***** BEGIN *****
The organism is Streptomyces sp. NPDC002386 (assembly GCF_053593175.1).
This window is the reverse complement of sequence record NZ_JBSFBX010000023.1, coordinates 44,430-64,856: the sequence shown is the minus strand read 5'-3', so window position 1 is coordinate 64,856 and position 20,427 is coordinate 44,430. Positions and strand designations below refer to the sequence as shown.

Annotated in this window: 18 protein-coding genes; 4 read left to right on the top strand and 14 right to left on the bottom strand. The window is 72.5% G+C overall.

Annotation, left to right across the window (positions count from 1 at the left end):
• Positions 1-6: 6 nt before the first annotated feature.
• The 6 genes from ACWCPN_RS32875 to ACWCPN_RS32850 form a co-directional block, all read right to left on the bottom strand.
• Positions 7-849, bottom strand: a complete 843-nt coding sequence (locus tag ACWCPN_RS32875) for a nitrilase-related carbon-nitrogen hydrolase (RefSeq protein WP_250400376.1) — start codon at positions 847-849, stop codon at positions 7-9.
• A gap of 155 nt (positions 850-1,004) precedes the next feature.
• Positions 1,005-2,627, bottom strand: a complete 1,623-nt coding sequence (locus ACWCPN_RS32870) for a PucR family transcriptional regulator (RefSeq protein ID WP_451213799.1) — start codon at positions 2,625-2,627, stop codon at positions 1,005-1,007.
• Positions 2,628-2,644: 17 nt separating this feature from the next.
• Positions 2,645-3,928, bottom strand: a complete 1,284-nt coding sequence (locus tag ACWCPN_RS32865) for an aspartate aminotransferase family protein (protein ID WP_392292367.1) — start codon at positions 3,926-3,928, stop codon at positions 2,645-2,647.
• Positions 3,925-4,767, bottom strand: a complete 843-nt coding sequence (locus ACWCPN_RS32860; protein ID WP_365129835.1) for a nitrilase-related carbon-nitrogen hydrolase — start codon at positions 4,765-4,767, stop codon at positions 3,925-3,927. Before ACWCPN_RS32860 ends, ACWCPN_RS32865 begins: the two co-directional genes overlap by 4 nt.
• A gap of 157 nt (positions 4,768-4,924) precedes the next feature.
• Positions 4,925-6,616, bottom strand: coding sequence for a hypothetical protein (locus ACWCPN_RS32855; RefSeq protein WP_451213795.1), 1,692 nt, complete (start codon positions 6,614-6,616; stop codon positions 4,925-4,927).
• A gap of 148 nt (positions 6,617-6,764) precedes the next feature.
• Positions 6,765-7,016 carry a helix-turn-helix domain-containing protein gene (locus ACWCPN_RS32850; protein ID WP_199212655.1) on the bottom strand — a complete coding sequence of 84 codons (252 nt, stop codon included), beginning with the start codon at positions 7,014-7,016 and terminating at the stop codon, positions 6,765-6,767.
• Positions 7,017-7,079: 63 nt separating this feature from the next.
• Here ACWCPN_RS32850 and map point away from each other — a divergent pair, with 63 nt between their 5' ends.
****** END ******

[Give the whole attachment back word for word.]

The organism is Streptomyces sp. NPDC002386 (assembly GCF_053593175.1).
This window is the reverse complement of sequence record NZ_JBSFBX010000023.1, coordinates 44,430-64,856: the sequence shown is the minus strand read 5'-3', so window position 1 is coordinate 64,856 and position 20,427 is coordinate 44,430. Positions and strand designations below refer to the sequence as shown.

Annotated in this window: 18 protein-coding genes; 4 read left to right on the top strand and 14 right to left on the bottom strand. The window is 72.5% G+C overall.

Annotation, left to right across the window (positions count from 1 at the left end):
• Positions 1-6: 6 nt before the first annotated feature.
• The 6 genes from ACWCPN_RS32875 to ACWCPN_RS32850 form a co-directional block, all read right to left on the bottom strand.
• Positions 7-849, bottom strand: a complete 843-nt coding sequence (locus tag ACWCPN_RS32875) for a nitrilase-related carbon-nitrogen hydrolase (RefSeq protein WP_250400376.1) — start codon at positions 847-849, stop codon at positions 7-9.
• A gap of 155 nt (positions 850-1,004) precedes the next feature.
• Positions 1,005-2,627, bottom strand: a complete 1,623-nt coding sequence (locus ACWCPN_RS32870) for a PucR family transcriptional regulator (RefSeq protein ID WP_451213799.1) — start codon at positions 2,625-2,627, stop codon at positions 1,005-1,007.
• Positions 2,628-2,644: 17 nt separating this feature from the next.
• Positions 2,645-3,928, bottom strand: a complete 1,284-nt coding sequence (locus tag ACWCPN_RS32865) for an aspartate aminotransferase family protein (protein ID WP_392292367.1) — start codon at positions 3,926-3,928, stop codon at positions 2,645-2,647.
• Positions 3,925-4,767, bottom strand: a complete 843-nt coding sequence (locus ACWCPN_RS32860; protein ID WP_365129835.1) for a nitrilase-related carbon-nitrogen hydrolase — start codon at positions 4,765-4,767, stop codon at positions 3,925-3,927. Before ACWCPN_RS32860 ends, ACWCPN_RS32865 begins: the two co-directional genes overlap by 4 nt.
• A gap of 157 nt (positions 4,768-4,924) precedes the next feature.
• Positions 4,925-6,616, bottom strand: coding sequence for a hypothetical protein (locus ACWCPN_RS32855; RefSeq protein WP_451213795.1), 1,692 nt, complete (start codon positions 6,614-6,616; stop codon positions 4,925-4,927).
• A gap of 148 nt (positions 6,617-6,764) precedes the next feature.
• Positions 6,765-7,016 carry a helix-turn-helix domain-containing protein gene (locus ACWCPN_RS32850; protein ID WP_199212655.1) on the bottom strand — a complete coding sequence of 84 codons (252 nt, stop codon included), beginning with the start codon at positions 7,014-7,016 and terminating at the stop codon, positions 6,765-6,767.
• Positions 7,017-7,079: 63 nt separating this feature from the next.
• Here ACWCPN_RS32850 and map point away from each other — a divergent pair, with 63 nt between their 5' ends.